Read part 1 here
Read part 2 here
Read part 3 here
Read part 4 here
Read part 5 here
Today we are going to tackle the “missing verses” from the Gospel According to Mark.
•Try and find these scriptures in NIV and ESV on your computer, phone or device right now if you are in doubt:
Matthew 17:21, 18:11, 23:14;
Mark 7:16, 9:44, 9:46;
Luke 17:36, 23:17;
John 5:4; Acts 8:37.
The King James Version has this verse as:
16 If any man have ears to hear, let him hear.
After Mark 7:15, the NIV has a footnote that says:
Some manuscripts here include the words of 4:23 (referring back to chapter 4 of Mark itself).
while the ESV has a footnote that reads:
Some manuscripts add verse 16: If anyone has ears to hear, let him hear
This verse is not present in the earliest manuscripts, including Vaticanus and Sinaiticus. A scribe copying Mark may have thought it was appropriate to repeat the formula of Mark 4:9 and 4:23 here to emphasize the importance of what Jesus was teaching. In any event, the thought conveyed in this verse still exists in the Bible in several places. So no truth has been removed from Scripture in the modern translations.
Mark 9:44 and 9:46
This verse says:
44 Where their worm dieth not, and the fire is not quenched.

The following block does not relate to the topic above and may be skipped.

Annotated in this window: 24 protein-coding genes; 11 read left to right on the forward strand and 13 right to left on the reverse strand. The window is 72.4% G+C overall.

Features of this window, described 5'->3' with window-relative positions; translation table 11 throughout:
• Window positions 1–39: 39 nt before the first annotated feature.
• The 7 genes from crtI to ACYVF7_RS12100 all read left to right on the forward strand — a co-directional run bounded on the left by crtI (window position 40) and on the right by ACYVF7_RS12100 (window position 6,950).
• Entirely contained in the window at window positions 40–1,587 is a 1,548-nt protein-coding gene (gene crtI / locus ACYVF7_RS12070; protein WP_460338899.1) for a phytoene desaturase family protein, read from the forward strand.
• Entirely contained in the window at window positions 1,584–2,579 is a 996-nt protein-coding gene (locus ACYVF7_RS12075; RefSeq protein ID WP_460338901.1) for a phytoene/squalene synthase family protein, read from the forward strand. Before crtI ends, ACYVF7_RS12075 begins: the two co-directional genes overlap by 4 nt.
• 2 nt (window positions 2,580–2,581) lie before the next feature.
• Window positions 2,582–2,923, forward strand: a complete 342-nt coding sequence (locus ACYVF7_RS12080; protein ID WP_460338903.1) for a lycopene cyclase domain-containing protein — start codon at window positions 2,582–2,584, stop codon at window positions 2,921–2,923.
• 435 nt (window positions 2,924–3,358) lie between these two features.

Verse 46 in the KJV is identical.
For both verses 46 and 48, the NIV here has a footnote:
Some manuscripts include here the words of verse 48.
The ESV includes a similar footnote.
Mark 9:48 in the NIV says:
where ‘the worms that eat them do not die, and the fire is not quenched.’
which is a quotation of Isaiah 66:24.
According to commentator R.T. France, “These verses repeat what is firmly in the text at v. 48. It is more likely that the omission of vv. 44 and 46 in a wide range of witnesses represents the original text than that an original threefold repetition was eliminated.” In any event, the words are still there in verse 48 in all translations. Honestly, claiming that verses 44 and 46 have been “removed,” when just a few lines later the same words are in verse 48, seems to be a bit of a stretch, if not an outright dishonest attempt to alarm people unnecessarily.
 R. T. France, The Gospel of Mark: A Commentary on the Greek Text, New International Greek Testament Commentary (Grand Rapids, MI; Carlisle: W.B. Eerdmans; Paternoster Press, 2002), 379.